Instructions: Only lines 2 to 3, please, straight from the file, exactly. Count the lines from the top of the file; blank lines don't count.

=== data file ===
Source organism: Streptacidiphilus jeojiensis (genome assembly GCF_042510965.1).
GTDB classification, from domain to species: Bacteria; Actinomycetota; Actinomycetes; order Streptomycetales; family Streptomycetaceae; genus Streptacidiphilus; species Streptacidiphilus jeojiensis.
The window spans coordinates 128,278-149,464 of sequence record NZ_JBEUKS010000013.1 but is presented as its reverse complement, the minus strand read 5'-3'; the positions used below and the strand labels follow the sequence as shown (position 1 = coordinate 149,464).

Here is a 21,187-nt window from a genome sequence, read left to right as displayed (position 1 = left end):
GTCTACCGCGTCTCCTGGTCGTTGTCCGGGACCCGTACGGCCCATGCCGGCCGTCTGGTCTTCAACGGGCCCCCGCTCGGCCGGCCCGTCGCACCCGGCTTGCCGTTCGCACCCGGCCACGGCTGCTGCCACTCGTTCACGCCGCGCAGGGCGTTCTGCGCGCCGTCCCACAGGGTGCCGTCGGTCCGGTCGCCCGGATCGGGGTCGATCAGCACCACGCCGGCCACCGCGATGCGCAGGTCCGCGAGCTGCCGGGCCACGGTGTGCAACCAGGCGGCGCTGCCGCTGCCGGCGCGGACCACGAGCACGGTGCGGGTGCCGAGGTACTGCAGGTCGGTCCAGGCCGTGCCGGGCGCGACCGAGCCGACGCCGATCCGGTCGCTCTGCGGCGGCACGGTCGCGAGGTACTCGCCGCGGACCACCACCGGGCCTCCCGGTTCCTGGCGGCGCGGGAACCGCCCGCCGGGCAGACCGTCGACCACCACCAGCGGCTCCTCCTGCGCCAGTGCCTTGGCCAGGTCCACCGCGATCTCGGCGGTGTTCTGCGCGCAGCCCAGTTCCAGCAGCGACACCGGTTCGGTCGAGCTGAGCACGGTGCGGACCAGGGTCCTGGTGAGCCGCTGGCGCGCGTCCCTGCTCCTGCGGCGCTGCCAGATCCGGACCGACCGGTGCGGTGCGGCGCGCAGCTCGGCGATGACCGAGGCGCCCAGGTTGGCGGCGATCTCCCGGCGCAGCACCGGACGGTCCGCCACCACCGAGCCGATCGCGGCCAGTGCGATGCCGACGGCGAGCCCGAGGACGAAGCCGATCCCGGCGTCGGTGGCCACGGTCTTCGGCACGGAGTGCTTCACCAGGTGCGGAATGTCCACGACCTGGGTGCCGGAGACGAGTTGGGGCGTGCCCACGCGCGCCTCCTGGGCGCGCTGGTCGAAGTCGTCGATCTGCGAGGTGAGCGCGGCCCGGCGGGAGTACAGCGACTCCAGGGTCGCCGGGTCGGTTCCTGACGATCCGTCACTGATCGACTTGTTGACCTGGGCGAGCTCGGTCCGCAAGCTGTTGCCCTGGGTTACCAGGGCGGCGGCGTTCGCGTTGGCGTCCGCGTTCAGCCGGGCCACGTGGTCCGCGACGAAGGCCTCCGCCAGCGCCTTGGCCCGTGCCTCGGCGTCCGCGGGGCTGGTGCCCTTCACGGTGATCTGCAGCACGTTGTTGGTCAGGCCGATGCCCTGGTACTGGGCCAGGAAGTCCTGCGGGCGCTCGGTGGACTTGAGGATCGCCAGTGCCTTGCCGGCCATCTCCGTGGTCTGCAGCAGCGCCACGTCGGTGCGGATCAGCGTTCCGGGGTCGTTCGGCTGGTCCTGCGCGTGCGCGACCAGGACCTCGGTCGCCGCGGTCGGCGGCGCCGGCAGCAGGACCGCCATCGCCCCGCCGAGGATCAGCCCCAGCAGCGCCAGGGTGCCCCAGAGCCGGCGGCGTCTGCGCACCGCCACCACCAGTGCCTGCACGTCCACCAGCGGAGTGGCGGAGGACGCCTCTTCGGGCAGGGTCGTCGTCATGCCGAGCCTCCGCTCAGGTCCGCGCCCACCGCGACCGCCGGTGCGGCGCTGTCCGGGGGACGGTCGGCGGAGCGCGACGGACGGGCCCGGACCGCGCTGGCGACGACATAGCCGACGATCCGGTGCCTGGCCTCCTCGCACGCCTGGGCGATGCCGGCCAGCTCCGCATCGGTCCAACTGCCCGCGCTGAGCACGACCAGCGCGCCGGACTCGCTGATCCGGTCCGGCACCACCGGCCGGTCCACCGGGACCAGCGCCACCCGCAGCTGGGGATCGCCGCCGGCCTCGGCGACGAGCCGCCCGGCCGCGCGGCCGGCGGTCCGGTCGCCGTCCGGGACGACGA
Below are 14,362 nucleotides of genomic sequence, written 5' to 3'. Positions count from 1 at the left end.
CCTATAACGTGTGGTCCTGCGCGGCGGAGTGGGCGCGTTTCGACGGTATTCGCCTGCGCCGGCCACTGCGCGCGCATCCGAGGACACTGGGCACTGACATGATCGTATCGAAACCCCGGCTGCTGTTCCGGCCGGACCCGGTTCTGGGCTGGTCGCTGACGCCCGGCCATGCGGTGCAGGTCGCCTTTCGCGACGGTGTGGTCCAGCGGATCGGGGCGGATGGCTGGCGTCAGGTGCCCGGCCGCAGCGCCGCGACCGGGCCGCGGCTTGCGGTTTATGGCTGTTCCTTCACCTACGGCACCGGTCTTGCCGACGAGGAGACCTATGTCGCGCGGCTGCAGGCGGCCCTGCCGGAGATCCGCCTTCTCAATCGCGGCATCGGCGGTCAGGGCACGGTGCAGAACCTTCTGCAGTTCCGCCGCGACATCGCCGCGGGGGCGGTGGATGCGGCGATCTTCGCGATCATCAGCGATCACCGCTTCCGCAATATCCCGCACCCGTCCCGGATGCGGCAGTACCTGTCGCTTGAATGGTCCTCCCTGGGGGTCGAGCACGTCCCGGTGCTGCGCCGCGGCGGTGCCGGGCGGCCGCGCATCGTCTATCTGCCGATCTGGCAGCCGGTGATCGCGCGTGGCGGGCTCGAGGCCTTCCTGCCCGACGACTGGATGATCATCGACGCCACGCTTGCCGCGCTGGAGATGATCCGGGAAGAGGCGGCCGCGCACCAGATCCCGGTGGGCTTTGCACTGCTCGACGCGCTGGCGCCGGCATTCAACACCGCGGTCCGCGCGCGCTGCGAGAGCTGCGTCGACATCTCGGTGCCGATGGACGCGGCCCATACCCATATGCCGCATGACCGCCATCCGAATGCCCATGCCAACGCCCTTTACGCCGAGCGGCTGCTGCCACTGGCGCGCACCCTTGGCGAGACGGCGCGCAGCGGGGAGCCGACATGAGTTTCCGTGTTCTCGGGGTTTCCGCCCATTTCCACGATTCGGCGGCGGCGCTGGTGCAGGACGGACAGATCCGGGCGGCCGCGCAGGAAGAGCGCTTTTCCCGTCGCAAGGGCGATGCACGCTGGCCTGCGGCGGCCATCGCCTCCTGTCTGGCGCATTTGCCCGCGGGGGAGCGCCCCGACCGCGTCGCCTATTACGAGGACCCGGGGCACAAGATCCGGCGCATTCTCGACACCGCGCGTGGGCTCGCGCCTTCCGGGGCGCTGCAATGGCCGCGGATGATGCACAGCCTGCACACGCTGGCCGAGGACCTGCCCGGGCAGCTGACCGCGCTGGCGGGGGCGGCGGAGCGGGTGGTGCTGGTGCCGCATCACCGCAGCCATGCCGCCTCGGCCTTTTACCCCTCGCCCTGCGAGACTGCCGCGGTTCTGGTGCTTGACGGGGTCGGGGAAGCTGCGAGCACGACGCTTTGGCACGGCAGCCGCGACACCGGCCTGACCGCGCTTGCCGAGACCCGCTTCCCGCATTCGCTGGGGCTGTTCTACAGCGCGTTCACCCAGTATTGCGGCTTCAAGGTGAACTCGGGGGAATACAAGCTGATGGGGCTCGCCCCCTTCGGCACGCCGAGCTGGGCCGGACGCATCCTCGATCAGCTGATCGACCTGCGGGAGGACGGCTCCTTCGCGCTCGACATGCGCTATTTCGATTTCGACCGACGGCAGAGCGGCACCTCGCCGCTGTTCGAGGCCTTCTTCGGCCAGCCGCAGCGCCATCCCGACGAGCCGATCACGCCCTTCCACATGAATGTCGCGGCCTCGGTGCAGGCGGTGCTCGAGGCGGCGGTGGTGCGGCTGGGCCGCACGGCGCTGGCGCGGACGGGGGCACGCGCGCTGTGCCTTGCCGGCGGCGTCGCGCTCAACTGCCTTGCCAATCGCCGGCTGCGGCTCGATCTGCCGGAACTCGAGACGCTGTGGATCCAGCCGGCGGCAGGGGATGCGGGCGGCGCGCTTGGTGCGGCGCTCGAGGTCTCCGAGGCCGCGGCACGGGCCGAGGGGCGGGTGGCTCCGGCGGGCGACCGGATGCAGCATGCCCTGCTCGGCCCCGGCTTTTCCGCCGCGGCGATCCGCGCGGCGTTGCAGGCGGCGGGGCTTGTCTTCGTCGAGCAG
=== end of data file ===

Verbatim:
GTDB classification, from domain to species: Bacteria; Actinomycetota; Actinomycetes; order Streptomycetales; family Streptomycetaceae; genus Streptacidiphilus; species Streptacidiphilus jeojiensis.
The window spans coordinates 128,278-149,464 of sequence record NZ_JBEUKS010000013.1 but is presented as its reverse complement, the minus strand read 5'-3'; the positions used below and the strand labels follow the sequence as shown (position 1 = coordinate 149,464).